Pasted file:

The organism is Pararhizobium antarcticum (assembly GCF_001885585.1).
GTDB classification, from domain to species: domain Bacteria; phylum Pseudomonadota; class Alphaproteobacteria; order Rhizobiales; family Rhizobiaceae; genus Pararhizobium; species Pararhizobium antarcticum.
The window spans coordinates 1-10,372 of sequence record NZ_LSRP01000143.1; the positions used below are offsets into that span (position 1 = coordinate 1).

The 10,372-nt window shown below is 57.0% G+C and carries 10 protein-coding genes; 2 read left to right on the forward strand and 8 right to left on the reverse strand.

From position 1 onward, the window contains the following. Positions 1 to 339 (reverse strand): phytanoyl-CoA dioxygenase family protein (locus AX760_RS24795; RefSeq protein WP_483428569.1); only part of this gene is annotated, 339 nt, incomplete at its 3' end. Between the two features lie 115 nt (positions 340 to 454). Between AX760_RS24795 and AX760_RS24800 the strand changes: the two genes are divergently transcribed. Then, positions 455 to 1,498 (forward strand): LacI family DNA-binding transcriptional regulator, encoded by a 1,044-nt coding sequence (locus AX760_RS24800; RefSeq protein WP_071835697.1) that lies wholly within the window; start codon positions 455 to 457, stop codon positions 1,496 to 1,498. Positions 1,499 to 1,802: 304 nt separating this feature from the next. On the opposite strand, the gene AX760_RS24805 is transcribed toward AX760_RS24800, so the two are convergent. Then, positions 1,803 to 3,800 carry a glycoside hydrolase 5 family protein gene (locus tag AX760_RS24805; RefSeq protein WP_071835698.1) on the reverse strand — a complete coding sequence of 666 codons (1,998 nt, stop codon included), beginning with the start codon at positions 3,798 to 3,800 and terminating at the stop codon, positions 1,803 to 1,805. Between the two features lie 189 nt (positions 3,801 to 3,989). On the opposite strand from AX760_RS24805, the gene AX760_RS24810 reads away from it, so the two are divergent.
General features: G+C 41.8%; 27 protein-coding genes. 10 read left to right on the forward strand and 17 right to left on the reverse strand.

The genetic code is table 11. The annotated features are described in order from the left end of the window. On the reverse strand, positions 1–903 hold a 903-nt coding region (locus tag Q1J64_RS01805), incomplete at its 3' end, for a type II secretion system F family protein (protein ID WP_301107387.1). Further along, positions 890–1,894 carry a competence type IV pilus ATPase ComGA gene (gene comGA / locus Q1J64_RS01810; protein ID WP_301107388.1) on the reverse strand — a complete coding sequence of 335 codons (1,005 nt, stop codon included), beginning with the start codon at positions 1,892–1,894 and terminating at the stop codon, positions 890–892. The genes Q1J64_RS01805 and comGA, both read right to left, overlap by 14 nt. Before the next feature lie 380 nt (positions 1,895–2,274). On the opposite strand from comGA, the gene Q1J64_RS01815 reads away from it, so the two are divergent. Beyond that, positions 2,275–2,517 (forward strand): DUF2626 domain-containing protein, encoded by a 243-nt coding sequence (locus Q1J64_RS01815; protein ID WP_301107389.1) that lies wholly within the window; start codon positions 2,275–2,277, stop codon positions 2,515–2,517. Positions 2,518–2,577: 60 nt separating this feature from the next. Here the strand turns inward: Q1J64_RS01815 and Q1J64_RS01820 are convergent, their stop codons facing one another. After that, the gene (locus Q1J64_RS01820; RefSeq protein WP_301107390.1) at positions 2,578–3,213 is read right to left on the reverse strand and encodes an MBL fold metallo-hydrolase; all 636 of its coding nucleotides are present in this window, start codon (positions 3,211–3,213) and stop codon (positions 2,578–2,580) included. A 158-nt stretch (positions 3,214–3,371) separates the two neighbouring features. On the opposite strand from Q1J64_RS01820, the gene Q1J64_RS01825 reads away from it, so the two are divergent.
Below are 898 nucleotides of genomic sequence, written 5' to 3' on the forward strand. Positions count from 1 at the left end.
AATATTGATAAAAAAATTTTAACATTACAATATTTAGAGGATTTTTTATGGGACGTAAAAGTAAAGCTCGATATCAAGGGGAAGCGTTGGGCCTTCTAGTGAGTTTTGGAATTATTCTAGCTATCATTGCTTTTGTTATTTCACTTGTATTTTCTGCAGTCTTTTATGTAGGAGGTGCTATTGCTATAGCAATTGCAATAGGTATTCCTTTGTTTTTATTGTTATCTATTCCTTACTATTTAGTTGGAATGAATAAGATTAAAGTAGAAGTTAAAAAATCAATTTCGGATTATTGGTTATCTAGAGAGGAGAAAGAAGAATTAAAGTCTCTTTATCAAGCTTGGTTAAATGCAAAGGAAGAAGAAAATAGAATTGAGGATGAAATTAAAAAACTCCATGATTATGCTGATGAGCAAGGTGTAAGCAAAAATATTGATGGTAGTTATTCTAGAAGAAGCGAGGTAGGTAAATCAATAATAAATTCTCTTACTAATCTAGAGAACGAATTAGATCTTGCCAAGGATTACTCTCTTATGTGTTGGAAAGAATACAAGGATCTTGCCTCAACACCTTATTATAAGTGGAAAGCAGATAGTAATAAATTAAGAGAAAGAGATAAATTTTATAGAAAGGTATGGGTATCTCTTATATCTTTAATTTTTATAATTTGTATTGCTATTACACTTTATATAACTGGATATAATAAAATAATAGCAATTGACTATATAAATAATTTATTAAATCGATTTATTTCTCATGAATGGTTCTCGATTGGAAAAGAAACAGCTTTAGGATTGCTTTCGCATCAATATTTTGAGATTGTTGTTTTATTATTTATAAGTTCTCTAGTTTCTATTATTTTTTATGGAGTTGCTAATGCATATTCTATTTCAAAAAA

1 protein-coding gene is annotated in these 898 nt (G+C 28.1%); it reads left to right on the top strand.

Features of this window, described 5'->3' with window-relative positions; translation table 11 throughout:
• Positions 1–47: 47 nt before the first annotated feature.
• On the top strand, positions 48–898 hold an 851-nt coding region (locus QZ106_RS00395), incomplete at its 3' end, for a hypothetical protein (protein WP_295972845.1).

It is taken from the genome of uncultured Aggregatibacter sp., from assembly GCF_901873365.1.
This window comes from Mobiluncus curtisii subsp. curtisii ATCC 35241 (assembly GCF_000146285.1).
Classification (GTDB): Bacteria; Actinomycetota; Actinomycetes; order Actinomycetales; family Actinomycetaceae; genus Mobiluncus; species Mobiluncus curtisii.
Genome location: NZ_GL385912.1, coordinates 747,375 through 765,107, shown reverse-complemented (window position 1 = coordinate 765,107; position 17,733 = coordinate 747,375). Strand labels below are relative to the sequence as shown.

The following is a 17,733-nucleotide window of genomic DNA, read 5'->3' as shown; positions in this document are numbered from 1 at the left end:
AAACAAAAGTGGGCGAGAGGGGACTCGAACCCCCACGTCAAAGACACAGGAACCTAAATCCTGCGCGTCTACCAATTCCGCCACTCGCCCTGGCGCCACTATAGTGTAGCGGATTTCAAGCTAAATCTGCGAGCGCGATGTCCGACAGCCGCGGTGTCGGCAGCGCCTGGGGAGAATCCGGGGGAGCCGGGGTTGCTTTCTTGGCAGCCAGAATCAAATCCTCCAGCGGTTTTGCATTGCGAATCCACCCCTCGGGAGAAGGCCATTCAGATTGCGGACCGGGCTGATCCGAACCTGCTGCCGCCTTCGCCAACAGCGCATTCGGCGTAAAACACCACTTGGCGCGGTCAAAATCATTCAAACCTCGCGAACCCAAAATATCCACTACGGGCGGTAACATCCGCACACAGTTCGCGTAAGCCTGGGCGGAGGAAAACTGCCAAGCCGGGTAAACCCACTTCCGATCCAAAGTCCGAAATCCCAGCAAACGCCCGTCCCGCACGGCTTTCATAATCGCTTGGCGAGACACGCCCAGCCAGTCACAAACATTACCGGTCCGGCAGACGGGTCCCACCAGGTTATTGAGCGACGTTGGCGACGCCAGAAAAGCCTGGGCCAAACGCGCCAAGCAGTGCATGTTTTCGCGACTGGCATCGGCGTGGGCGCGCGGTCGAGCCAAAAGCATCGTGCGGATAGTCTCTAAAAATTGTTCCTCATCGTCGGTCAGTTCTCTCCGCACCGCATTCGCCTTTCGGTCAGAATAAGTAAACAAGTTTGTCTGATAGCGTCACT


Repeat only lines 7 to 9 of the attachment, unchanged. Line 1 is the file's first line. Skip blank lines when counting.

The genetic code is table 11. The annotated features are described in order from the left end of the window. On the reverse strand, positions 1–903 hold a 903-nt coding region (locus tag Q1J64_RS01805), incomplete at its 3' end, for a type II secretion system F family protein (protein ID WP_301107387.1). Further along, positions 890–1,894 carry a competence type IV pilus ATPase ComGA gene (gene comGA / locus Q1J64_RS01810; protein ID WP_301107388.1) on the reverse strand — a complete coding sequence of 335 codons (1,005 nt, stop codon included), beginning with the start codon at positions 1,892–1,894 and terminating at the stop codon, positions 890–892. The genes Q1J64_RS01805 and comGA, both read right to left, overlap by 14 nt. Before the next feature lie 380 nt (positions 1,895–2,274). On the opposite strand from comGA, the gene Q1J64_RS01815 reads away from it, so the two are divergent. Beyond that, positions 2,275–2,517 (forward strand): DUF2626 domain-containing protein, encoded by a 243-nt coding sequence (locus Q1J64_RS01815; protein ID WP_301107389.1) that lies wholly within the window; start codon positions 2,275–2,277, stop codon positions 2,515–2,517. Positions 2,518–2,577: 60 nt separating this feature from the next. Here the strand turns inward: Q1J64_RS01815 and Q1J64_RS01820 are convergent, their stop codons facing one another. After that, the gene (locus Q1J64_RS01820; RefSeq protein WP_301107390.1) at positions 2,578–3,213 is read right to left on the reverse strand and encodes an MBL fold metallo-hydrolase; all 636 of its coding nucleotides are present in this window, start codon (positions 3,211–3,213) and stop codon (positions 2,578–2,580) included. A 158-nt stretch (positions 3,214–3,371) separates the two neighbouring features. On the opposite strand from Q1J64_RS01820, the gene Q1J64_RS01825 reads away from it, so the two are divergent.
Below are 898 nucleotides of genomic sequence, written 5' to 3' on the forward strand. Positions count from 1 at the left end.
AATATTGATAAAAAAATTTTAACATTACAATATTTAGAGGATTTTTTATGGGACGTAAAAGTAAAGCTCGATATCAAGGGGAAGCGTTGGGCCTTCTAGTGAGTTTTGGAATTATTCTAGCTATCATTGCTTTTGTTATTTCACTTGTATTTTCTGCAGTCTTTTATGTAGGAGGTGCTATTGCTATAGCAATTGCAATAGGTATTCCTTTGTTTTTATTGTTATCTATTCCTTACTATTTAGTTGGAATGAATAAGATTAAAGTAGAAGTTAAAAAATCAATTTCGGATTATTGGTTATCTAGAGAGGAGAAAGAAGAATTAAAGTCTCTTTATCAAGCTTGGTTAAATGCAAAGGAAGAAGAAAATAGAATTGAGGATGAAATTAAAAAACTCCATGATTATGCTGATGAGCAAGGTGTAAGCAAAAATATTGATGGTAGTTATTCTAGAAGAAGCGAGGTAGGTAAATCAATAATAAATTCTCTTACTAATCTAGAGAACGAATTAGATCTTGCCAAGGATTACTCTCTTATGTGTTGGAAAGAATACAAGGATCTTGCCTCAACACCTTATTATAAGTGGAAAGCAGATAGTAATAAATTAAGAGAAAGAGATAAATTTTATAGAAAGGTATGGGTATCTCTTATATCTTTAATTTTTATAATTTGTATTGCTATTACACTTTATATAACTGGATATAATAAAATAATAGCAATTGACTATATAAATAATTTATTAAATCGATTTATTTCTCATGAATGGTTCTCGATTGGAAAAGAAACAGCTTTAGGATTGCTTTCGCATCAATATTTTGAGATTGTTGTTTTATTATTTATAAGTTCTCTAGTTTCTATTATTTTTTATGGAGTTGCTAATGCATATTCTATTTCAAAAAA